On Tuesday night, Republican Senate candidate Richard Mourdock responded to a question about his stance on abor– tion during an Indiana debate in which he said, “Even when life begins in that horrible situation of rape, that is something that God intended to happen.”
Mourdock later denounced the media for misrepresenting what he said, and ultimately stood by it.
Abortion is undoubtedly a controversial issue, and all sides of the argument make some compelling claims. While one side respects that childbirth is the right of the female and others say life in any form is sacred and should be protected, when pregnancy is the result of a rape, it should be considered as an extenuating circumstance. The abortion decision should lie solely with the victim and nobody else.
Rape, even when mentioned hypothetically, should not be used to exemplify either side’s point but a scenario that super- sedes both ideologies.
Former Mass. Gov. Mitt Romney has endorsed Mourdock, and though his campaign dis– tanced itself, women should consider this continued endorse- ment when thinking of their reproductive rights.
“We disagree on the policy regarding exceptions for rape and incest but still support him,” Romney campaign spokeswom– an Andrea Saul said, according to the Los Angeles Times.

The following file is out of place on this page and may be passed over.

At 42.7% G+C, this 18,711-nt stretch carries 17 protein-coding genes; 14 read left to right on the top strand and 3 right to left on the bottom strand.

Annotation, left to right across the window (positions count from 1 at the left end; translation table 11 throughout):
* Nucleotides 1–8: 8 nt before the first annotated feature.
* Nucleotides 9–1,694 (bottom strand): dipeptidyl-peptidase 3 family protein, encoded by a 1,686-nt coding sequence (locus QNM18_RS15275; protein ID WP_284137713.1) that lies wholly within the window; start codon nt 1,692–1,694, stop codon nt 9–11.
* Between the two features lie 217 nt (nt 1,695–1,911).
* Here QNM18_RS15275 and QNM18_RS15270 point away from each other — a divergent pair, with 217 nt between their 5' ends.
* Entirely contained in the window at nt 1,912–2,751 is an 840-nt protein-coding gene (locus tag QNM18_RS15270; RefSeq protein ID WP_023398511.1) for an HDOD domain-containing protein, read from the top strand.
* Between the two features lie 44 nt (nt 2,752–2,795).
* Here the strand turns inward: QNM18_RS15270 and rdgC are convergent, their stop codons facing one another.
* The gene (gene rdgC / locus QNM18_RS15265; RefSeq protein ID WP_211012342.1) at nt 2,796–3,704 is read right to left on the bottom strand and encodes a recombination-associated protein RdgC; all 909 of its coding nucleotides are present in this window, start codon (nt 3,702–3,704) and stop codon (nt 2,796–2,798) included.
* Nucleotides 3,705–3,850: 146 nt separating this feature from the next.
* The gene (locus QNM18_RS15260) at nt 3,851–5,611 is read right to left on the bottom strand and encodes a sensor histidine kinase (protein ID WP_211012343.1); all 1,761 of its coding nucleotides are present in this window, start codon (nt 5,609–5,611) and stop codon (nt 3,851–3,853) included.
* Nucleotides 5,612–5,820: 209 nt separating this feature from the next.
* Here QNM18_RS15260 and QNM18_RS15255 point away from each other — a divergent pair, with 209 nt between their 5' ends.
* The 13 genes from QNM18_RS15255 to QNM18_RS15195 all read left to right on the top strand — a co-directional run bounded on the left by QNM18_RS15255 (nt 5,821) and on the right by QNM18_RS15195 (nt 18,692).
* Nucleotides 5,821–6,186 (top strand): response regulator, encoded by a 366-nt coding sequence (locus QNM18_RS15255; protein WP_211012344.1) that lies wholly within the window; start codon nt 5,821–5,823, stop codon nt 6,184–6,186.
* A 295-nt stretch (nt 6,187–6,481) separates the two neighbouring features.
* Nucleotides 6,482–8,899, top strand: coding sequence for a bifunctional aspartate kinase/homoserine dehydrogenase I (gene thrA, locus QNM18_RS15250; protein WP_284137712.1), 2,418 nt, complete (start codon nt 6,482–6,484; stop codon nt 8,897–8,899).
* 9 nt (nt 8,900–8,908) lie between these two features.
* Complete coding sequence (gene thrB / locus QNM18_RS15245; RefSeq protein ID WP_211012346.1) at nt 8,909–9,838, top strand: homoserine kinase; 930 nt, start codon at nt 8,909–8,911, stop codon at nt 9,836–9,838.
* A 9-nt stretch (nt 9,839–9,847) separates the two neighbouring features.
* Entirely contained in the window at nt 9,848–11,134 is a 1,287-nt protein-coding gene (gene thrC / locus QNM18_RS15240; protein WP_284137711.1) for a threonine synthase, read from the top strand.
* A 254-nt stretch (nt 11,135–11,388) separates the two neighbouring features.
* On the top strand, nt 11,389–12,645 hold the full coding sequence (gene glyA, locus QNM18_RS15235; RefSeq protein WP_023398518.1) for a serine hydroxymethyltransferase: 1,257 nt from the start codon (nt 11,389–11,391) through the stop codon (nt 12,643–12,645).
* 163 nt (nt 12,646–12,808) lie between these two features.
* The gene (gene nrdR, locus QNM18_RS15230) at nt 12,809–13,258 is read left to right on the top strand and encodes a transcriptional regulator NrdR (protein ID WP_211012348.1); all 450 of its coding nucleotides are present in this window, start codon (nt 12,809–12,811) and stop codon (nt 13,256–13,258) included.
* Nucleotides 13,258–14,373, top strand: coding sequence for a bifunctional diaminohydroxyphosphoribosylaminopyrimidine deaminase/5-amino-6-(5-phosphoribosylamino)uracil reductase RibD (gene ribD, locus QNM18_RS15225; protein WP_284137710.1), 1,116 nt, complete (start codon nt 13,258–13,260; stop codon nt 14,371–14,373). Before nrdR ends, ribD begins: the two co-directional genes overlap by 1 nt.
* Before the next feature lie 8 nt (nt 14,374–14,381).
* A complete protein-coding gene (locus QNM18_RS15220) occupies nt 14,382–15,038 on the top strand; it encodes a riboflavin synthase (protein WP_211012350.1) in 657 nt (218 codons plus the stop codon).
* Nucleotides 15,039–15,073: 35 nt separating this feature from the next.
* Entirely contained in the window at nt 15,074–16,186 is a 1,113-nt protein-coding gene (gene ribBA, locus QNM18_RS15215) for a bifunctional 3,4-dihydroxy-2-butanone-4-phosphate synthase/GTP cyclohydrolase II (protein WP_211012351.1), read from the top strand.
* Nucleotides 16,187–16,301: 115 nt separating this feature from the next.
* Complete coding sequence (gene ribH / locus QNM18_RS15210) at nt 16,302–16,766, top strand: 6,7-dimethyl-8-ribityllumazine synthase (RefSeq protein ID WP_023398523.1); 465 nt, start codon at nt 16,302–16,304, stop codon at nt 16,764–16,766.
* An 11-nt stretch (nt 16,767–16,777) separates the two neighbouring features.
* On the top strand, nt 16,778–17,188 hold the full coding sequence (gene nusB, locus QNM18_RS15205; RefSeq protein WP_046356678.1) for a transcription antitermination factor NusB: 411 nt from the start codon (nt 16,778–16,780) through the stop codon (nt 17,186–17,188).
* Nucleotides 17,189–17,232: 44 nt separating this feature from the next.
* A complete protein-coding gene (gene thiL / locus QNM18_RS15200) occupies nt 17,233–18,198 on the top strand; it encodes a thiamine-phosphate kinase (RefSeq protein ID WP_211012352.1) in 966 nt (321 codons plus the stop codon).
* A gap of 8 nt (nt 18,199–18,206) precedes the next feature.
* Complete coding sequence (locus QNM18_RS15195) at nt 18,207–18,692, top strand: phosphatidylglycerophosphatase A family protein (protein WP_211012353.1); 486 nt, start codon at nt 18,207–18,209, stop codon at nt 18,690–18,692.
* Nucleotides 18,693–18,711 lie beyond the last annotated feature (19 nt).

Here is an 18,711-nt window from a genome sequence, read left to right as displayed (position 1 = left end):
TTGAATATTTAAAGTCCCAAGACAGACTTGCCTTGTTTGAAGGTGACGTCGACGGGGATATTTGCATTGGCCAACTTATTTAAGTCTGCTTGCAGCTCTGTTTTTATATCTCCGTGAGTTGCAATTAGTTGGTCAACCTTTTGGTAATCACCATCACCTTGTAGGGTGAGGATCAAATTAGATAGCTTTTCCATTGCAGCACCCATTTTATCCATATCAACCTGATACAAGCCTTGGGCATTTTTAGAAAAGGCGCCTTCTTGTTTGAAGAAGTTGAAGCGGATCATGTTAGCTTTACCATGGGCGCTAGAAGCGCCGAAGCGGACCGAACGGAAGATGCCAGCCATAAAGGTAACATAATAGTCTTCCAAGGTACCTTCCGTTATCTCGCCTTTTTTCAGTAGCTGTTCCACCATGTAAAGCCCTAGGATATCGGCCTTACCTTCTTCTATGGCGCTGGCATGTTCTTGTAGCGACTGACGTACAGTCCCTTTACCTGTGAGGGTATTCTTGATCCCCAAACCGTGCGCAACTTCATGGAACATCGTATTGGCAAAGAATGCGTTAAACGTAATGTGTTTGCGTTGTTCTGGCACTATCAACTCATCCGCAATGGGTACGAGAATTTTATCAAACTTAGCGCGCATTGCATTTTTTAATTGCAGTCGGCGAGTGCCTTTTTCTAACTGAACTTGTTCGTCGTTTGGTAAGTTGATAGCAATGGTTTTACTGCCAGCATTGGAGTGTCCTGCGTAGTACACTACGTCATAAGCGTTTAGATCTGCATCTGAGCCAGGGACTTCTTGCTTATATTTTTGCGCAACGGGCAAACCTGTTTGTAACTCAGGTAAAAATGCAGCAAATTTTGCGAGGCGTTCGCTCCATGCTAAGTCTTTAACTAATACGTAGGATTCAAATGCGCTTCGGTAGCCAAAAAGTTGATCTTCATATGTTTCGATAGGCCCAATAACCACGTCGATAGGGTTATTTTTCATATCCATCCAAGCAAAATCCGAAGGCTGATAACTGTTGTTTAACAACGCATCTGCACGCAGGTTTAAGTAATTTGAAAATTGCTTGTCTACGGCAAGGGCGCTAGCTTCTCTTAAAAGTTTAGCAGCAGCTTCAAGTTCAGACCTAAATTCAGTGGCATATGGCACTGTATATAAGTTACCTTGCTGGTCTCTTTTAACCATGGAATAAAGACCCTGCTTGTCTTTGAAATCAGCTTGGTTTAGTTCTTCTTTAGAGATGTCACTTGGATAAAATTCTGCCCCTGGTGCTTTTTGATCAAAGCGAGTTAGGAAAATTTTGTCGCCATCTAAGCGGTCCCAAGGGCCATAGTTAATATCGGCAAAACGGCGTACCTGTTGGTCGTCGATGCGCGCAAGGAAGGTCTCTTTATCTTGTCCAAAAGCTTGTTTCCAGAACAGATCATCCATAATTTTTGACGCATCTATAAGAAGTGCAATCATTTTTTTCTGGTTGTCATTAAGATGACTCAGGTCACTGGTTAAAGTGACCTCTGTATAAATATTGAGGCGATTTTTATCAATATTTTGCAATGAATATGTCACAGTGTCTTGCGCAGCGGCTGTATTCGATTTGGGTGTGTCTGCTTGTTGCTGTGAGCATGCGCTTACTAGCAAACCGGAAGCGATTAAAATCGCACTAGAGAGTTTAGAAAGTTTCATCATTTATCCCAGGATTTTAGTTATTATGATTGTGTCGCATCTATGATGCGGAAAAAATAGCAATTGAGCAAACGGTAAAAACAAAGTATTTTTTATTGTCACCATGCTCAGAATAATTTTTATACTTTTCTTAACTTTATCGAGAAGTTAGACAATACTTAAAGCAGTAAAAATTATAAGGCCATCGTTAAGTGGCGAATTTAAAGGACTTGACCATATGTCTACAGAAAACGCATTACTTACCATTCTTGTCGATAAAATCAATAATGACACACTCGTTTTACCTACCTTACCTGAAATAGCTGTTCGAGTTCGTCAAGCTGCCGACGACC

Mourdock’s comment was not to say that God would con- done rape or that Mourdock’s intentions were to demean the victims of sex crimes, but the pro-life message behind his com- ments have no relevance in situa– tions involving rape. Mourdock’s stance on abortion, like many religious conservatives, holds that the only exception to their ideol– ogy is when the mother’s health is at risk by the pregnancy.
To say that a victim of a heinous crime would have to add to her suffering being judged by religious idealists is simply inhumane.
Mourdock’s comment and the theology behind it may have good intentions, but it definitive- ly disrespects victims and their emotions and bodies. The values that Mourdock presented in his response on Tuesday are very unlikely to be representative of how a rape victim would actually be able to react.
The abortion debate relies heavily on making a choice. Rape victims do not get that choice and are not privy to the bodily function that prevents pregnan- cy, as Missouri Senate candidate Todd Akin suggested earlier this year, when he said that in cases of “legitimate rape,” women’s bodies could prevent pregnancy.
Women’s choices should be treated with more respect, espe- cially when pregnancy is a result of rape.